Patsy's Bridal Shower | Performing Arts Review | Chicago Reader

Patsy's Bridal Shower 

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Theatre Eclectic, at Leonardo's.

Set in a pizza parlor instead of a tacky banquet hall and focusing on a bridal shower instead of a wedding reception, Patsy's Bridal Shower, like Tony 'n' Tina's Wedding, is an exercise in camp, exposing for our entertainment other people's flaws and foolish rituals. But the resemblance ends there.

While Tony 'n' Tina re-creates in loving detail a blue-collar Italian wedding filled with characters who seem at first to be stereotypes but then deepen into something more, Patsy's Bridal Shower gives us a handful of cliches: rich WASPs from Oakbrook, tacky lounge lizards, a white-trash family from Aurora. Then it proves just how tedious it can be to see actors trying to wring laughs out of fart jokes, hillbilly accents, and upper-crust shopping habits.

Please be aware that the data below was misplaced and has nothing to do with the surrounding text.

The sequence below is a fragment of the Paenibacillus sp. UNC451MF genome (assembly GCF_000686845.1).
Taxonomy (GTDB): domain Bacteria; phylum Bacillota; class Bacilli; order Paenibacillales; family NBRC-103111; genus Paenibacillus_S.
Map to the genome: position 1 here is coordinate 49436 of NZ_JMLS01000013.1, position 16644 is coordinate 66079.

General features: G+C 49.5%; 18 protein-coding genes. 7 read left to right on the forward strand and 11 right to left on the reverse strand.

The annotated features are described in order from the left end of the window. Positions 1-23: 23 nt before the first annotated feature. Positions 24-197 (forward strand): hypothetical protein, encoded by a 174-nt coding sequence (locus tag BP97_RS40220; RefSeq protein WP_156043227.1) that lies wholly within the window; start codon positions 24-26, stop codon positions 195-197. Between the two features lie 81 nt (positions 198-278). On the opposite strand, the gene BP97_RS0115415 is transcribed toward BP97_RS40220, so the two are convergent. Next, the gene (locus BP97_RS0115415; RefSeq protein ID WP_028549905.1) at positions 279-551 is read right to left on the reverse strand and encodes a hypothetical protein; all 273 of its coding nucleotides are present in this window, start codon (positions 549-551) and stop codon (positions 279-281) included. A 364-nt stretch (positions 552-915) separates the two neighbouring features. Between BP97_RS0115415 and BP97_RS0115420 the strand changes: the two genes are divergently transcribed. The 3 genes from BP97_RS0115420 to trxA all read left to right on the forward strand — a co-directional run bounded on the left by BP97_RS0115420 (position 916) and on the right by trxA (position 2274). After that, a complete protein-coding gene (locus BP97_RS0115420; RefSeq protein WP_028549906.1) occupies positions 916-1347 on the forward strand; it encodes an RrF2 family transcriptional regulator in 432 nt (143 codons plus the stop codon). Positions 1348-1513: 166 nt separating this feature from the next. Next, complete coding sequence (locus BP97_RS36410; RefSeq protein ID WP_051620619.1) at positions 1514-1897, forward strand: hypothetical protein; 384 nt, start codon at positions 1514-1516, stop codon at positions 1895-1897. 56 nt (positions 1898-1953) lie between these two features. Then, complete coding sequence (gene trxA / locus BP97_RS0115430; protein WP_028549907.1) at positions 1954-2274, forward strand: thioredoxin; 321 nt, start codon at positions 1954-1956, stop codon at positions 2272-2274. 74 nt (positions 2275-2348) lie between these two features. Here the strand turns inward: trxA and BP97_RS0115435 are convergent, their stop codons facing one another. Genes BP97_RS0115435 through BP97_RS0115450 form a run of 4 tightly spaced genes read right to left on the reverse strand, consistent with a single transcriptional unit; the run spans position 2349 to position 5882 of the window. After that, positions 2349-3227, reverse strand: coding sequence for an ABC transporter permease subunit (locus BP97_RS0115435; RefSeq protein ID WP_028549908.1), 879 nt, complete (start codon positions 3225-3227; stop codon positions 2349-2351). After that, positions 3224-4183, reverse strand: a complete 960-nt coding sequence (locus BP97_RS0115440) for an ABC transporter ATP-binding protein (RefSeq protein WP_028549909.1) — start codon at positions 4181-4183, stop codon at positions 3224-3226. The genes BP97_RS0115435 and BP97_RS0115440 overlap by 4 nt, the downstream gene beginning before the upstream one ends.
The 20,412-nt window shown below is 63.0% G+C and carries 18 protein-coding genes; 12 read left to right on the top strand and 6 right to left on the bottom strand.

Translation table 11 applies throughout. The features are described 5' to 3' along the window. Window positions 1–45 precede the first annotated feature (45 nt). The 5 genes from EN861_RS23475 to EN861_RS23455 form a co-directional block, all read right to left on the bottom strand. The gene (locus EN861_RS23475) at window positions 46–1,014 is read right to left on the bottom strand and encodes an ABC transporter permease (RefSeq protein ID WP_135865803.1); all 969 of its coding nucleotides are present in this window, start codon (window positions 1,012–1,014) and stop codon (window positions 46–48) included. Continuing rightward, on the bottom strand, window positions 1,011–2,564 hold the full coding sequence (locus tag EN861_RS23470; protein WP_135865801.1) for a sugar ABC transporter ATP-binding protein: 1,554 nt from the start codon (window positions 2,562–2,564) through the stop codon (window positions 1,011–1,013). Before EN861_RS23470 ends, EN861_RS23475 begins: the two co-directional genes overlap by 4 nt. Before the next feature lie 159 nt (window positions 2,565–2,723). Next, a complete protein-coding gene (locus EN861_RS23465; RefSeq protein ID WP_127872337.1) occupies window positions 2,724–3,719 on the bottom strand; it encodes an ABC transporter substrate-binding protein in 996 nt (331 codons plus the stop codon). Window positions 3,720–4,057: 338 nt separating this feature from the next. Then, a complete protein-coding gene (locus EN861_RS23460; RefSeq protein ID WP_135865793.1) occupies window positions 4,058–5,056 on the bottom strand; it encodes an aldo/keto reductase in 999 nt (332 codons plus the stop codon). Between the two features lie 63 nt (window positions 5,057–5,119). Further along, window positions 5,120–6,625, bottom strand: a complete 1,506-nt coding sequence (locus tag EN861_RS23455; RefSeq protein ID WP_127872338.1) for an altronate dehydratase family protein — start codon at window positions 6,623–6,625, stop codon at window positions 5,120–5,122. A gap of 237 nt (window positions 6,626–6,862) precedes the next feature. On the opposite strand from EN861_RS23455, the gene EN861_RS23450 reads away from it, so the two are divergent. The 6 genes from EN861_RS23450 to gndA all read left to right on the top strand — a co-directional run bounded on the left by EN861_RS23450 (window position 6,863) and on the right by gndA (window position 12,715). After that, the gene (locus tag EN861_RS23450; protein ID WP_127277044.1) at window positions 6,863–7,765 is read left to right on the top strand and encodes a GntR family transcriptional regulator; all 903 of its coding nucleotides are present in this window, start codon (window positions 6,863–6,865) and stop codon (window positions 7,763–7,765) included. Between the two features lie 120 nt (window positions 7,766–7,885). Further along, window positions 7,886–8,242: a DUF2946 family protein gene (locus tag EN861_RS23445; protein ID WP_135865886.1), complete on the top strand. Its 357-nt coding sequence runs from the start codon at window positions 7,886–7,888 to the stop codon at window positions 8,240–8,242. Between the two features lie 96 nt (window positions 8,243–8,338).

Playwrights Nick Kurasz and Richard Schultz clearly have nothing but contempt for their silly, shallow characters. And it shows in how little care they take to make the Tuckers or the Berensons seem real, and in how little effort they put into making this seem like an actual bridal shower and not, say, a craven attempt to cash in on the success of Tony 'n' Tina.

It's also clear that Kurasz and Schultz have no respect for their unsuspecting audience, who end up paying $35 for about five dollars' worth of pizza and two and a half hours of "entertainment" that's way too tiresome and stupid even for TV.

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